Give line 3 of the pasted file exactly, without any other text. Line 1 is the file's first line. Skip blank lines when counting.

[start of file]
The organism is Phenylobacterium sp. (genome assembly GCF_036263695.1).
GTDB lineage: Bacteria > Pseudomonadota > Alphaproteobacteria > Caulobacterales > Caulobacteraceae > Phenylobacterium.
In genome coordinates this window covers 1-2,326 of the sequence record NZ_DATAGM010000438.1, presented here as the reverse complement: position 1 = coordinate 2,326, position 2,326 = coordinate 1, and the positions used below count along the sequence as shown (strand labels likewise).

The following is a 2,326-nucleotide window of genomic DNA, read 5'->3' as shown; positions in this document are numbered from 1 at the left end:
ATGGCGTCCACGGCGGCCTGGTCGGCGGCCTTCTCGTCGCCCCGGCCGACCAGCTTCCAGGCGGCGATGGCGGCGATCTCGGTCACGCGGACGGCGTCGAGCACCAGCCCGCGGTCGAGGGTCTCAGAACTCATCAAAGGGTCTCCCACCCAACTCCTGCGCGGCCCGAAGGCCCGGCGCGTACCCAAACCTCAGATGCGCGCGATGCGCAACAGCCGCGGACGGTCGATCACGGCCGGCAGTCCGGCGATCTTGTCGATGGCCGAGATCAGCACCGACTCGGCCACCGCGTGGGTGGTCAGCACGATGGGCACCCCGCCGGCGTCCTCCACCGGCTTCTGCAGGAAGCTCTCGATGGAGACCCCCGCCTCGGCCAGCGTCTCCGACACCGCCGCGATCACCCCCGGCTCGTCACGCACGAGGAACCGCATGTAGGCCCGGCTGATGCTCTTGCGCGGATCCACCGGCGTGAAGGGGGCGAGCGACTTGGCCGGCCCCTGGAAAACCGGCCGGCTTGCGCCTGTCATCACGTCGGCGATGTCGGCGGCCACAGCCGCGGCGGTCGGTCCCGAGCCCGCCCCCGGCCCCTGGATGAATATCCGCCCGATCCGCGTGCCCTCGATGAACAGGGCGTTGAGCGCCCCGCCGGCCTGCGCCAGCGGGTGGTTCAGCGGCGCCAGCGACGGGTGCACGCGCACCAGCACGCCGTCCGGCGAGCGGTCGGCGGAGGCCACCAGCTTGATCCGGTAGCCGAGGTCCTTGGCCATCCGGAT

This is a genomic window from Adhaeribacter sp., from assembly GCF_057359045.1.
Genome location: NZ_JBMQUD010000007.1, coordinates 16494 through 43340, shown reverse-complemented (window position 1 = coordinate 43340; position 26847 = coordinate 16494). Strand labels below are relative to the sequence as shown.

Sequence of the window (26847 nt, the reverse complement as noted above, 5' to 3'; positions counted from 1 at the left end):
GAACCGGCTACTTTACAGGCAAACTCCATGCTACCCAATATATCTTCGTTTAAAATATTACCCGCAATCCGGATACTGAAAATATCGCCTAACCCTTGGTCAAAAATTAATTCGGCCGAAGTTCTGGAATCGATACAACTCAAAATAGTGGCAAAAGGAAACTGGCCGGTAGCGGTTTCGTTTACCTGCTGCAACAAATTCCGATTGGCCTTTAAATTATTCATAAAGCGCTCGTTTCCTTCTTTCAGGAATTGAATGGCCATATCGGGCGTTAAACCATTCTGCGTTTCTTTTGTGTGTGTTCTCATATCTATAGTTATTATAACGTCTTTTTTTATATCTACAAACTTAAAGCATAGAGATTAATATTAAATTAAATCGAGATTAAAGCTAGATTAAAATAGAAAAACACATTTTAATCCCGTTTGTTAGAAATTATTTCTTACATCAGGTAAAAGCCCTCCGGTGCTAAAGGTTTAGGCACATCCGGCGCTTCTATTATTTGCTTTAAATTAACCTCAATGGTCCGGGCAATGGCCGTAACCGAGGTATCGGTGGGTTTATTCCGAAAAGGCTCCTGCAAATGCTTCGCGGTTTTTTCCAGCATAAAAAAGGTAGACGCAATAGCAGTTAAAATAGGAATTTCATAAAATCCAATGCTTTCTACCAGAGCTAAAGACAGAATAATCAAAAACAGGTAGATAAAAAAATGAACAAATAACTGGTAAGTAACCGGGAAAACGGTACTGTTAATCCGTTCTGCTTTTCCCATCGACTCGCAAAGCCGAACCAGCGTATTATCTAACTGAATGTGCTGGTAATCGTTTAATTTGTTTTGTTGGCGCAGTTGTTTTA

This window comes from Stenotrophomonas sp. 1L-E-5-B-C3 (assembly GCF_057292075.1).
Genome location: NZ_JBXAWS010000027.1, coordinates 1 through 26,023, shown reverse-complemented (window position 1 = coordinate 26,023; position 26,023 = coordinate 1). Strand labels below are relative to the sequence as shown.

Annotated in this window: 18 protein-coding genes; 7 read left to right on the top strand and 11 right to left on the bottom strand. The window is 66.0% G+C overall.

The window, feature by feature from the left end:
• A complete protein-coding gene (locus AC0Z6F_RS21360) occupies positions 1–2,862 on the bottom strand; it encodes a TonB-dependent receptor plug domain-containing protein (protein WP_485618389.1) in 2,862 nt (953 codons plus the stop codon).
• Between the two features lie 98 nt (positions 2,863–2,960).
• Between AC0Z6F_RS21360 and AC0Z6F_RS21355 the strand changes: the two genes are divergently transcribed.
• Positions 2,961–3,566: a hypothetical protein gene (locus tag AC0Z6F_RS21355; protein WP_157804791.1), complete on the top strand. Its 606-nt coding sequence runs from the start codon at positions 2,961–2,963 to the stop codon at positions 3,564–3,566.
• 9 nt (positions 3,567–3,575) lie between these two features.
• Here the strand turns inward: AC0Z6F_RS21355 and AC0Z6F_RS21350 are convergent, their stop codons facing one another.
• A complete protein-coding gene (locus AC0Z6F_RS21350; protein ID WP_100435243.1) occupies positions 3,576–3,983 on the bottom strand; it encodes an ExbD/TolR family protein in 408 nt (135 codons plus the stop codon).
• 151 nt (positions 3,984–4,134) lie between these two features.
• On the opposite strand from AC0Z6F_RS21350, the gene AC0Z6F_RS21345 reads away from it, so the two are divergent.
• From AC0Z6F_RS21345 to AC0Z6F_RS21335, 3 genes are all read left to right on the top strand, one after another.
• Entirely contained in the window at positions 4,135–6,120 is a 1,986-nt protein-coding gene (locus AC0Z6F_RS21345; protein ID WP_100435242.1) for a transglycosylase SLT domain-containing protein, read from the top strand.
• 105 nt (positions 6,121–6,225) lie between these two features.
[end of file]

In genome coordinates this window covers 1-2,326 of the sequence record NZ_DATAGM010000438.1, presented here as the reverse complement: position 1 = coordinate 2,326, position 2,326 = coordinate 1, and the positions used below count along the sequence as shown (strand labels likewise).